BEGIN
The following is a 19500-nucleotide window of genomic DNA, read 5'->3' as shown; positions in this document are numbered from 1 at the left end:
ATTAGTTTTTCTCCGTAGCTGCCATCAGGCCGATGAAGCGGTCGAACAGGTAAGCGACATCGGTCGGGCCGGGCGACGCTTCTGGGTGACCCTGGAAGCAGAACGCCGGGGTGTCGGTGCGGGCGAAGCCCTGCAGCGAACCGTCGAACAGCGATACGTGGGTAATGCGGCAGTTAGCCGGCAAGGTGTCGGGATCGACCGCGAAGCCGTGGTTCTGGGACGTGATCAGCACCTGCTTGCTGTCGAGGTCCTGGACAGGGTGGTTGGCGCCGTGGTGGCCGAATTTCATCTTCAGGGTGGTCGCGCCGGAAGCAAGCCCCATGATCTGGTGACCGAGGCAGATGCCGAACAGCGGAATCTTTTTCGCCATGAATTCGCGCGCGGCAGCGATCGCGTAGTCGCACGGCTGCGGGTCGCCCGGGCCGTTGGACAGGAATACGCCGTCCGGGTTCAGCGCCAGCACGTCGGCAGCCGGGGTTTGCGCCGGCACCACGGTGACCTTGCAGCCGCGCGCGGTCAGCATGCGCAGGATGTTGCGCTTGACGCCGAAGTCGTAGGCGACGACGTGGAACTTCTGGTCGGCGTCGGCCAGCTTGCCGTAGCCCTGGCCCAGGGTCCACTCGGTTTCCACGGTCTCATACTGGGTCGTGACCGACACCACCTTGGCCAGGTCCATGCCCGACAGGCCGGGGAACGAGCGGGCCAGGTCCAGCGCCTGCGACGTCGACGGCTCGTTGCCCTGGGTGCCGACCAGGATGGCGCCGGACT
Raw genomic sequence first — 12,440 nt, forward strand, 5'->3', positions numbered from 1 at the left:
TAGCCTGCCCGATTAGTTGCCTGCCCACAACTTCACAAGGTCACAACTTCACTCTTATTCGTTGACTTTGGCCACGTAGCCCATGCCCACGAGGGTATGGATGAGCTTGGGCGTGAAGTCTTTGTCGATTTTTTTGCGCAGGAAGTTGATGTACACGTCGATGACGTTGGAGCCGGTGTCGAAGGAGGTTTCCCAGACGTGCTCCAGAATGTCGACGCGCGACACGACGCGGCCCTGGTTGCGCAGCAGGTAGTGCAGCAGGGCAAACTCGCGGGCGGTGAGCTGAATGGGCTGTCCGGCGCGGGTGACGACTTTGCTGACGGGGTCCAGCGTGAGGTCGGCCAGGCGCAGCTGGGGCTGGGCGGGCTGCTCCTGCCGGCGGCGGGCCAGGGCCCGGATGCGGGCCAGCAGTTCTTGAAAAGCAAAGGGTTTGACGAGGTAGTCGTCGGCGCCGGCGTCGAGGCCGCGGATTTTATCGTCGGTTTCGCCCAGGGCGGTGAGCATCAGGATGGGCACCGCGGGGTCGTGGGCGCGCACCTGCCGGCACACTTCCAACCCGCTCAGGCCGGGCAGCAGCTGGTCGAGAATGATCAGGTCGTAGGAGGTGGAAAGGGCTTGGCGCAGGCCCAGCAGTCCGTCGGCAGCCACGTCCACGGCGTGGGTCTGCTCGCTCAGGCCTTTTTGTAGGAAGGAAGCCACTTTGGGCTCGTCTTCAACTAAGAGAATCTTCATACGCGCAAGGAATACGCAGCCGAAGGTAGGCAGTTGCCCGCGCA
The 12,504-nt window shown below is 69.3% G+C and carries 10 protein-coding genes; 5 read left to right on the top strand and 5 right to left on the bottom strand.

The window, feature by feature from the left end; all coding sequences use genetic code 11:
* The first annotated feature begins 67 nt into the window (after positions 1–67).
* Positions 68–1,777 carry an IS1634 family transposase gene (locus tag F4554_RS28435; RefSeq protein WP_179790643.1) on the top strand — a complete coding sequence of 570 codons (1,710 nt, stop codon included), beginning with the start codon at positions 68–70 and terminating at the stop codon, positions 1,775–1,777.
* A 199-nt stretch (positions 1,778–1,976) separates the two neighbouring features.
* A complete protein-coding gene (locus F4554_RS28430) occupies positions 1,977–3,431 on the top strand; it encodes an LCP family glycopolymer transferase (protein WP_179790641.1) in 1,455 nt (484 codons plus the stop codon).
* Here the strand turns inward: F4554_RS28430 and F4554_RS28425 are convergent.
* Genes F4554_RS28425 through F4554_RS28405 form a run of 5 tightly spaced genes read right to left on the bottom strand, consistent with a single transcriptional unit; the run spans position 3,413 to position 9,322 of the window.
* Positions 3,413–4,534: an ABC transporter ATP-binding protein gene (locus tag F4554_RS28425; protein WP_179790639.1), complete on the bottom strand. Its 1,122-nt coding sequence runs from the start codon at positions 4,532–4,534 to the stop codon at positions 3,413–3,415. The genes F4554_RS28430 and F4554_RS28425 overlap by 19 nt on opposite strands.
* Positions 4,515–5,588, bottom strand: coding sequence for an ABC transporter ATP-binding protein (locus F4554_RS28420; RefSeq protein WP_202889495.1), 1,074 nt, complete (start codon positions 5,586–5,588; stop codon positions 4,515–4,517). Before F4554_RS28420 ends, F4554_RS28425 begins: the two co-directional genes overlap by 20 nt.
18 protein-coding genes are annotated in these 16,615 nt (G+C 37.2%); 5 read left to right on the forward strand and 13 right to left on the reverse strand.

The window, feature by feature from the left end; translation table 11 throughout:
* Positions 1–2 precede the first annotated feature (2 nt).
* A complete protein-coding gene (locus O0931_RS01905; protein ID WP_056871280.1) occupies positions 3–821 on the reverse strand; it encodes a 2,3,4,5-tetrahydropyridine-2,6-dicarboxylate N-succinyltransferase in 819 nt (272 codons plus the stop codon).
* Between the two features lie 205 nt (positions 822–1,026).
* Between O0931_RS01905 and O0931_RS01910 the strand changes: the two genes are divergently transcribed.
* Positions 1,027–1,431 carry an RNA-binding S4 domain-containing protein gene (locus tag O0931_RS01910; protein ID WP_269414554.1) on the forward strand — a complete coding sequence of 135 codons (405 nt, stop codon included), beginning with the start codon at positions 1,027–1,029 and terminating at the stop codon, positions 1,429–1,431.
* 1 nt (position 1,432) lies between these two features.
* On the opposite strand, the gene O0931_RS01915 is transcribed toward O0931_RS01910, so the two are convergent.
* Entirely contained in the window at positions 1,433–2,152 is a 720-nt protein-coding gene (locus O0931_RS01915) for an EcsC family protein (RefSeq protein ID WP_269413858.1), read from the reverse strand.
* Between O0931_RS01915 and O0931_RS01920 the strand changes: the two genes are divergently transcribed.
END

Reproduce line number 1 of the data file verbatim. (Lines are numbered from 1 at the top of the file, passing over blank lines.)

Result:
The following is a 19500-nucleotide window of genomic DNA, read 5'->3' as shown; positions in this document are numbered from 1 at the left end: